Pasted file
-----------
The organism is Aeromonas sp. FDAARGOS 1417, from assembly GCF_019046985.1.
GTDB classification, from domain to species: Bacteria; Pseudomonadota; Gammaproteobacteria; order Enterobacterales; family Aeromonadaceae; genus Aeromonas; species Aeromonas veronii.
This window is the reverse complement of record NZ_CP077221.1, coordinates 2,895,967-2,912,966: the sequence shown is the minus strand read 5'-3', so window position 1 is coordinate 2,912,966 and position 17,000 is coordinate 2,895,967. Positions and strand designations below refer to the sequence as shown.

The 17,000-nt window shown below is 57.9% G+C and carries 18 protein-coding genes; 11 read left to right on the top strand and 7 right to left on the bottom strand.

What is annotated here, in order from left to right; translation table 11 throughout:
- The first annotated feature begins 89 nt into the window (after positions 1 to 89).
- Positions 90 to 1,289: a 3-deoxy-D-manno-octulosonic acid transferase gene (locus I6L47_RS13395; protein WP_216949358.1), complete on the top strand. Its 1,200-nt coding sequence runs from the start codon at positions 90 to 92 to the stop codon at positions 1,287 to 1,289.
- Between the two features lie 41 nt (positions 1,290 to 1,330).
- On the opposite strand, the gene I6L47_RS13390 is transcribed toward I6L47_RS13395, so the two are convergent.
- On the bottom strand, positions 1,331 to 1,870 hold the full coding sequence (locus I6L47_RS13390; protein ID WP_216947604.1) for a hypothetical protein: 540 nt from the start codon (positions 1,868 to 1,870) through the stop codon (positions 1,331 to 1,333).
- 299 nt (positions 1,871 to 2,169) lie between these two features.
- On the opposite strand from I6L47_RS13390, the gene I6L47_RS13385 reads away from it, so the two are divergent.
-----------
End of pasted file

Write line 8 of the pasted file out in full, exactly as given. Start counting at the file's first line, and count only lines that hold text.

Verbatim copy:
- Between the two features lie 41 nt (positions 1,290 to 1,330).